She may have left Prince Edward Island for the bright lights of Toronto, but to get the career and lifestyle she wanted, Emily Coffin came right back home.
Her family moved to the Island when she was 11 and starting seventh grade. After high school Emily studied computer programming at Holland College, but she wasn’t sure that it would lead to any local job prospects.
“I often say that I did all my important growing up here, and I definitely consider Charlottetown to be my hometown,” Coffin said. “I had lived here most of my life, but at one point I felt that I had outgrown it. I didn’t believe there were any opportunities for me here, specifically in the tech industry.”
First Emily moved to Halifax, where she became captivated by the business and design side of technology. Then Toronto called, and she felt at home instantly. It was there that she found Ladies Learning Code (now called Canada Learning Code), which supported young women in the male-dominated tech industry. She volunteered to mentor at a Girls Learning Code (a subset of the larger organization) workshop and was hooked.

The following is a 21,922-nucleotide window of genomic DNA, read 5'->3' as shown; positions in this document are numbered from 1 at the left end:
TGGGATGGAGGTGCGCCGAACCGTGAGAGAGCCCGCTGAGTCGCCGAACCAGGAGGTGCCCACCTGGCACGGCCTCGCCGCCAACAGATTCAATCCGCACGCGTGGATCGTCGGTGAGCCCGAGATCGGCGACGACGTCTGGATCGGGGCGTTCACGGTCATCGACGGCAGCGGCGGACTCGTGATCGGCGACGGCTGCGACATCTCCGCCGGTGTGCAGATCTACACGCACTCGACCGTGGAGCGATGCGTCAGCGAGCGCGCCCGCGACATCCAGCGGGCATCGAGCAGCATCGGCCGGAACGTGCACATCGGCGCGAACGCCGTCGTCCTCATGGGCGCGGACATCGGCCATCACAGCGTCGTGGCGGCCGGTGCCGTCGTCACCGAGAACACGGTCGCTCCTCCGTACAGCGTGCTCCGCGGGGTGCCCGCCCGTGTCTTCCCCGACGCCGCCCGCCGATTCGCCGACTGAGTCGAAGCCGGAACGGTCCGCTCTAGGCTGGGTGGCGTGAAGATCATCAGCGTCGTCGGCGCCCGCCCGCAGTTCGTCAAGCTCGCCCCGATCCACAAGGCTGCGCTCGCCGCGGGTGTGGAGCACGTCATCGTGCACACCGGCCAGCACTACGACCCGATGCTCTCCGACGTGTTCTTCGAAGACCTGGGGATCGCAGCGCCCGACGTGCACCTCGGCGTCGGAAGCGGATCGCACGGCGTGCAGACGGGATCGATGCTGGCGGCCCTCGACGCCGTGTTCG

“It was amazing to see these young people so excited about technology, and to witness them build something from scratch using code,” Coffin said. “I started mentoring on a regular basis and was eventually brought onto the team.”
She went back to school to take a user experience (UX) design program. Emily wanted to work for herself and freelance, but she found the market in Toronto was saturated with UX designers, and she struggled to make that dream a reality.
But Prince Edward Island was a different story.
“There is a demand for UX designers here, and not enough supply to meet it – so I was easily able to find work, given my experience and education.”
Coffin moved back to the Island in 2016 and has freelanced as a UX designer for more than a year. Last year, she started a tech education company of her own – codeAtlantic – focusing on in-depth programs in areas such as web development and design. The company operates out of Charlottetown’s Startup Zone.
“I am extremely impressed with how supportive the tech and entrepreneurial communities are here on PEI. Everyone wants to see everyone else succeed, and everyone is eager to share knowledge and resources with others.”
The only thing missing was her Canada Learning Code community from Toronto. But she remedied that soon after arriving back on the Island.
“PEI was the only province in which we didn’t have a presence, so I approached our CEO about starting a chapter, and she enthusiastically gave me the green light,” Emily said. The PEI chapter has since run several successful workshops for youth and adults.
“The flexibility of making my own schedule, and the lower cost of living, means I’ve been able to enjoy a work-life balance I hadn’t been able to enjoy while in Toronto,” she said. “I sometimes find it funny that the smallness of this province is what I had desperately wanted to get away from, but now it’s one of the things I cherish most.”
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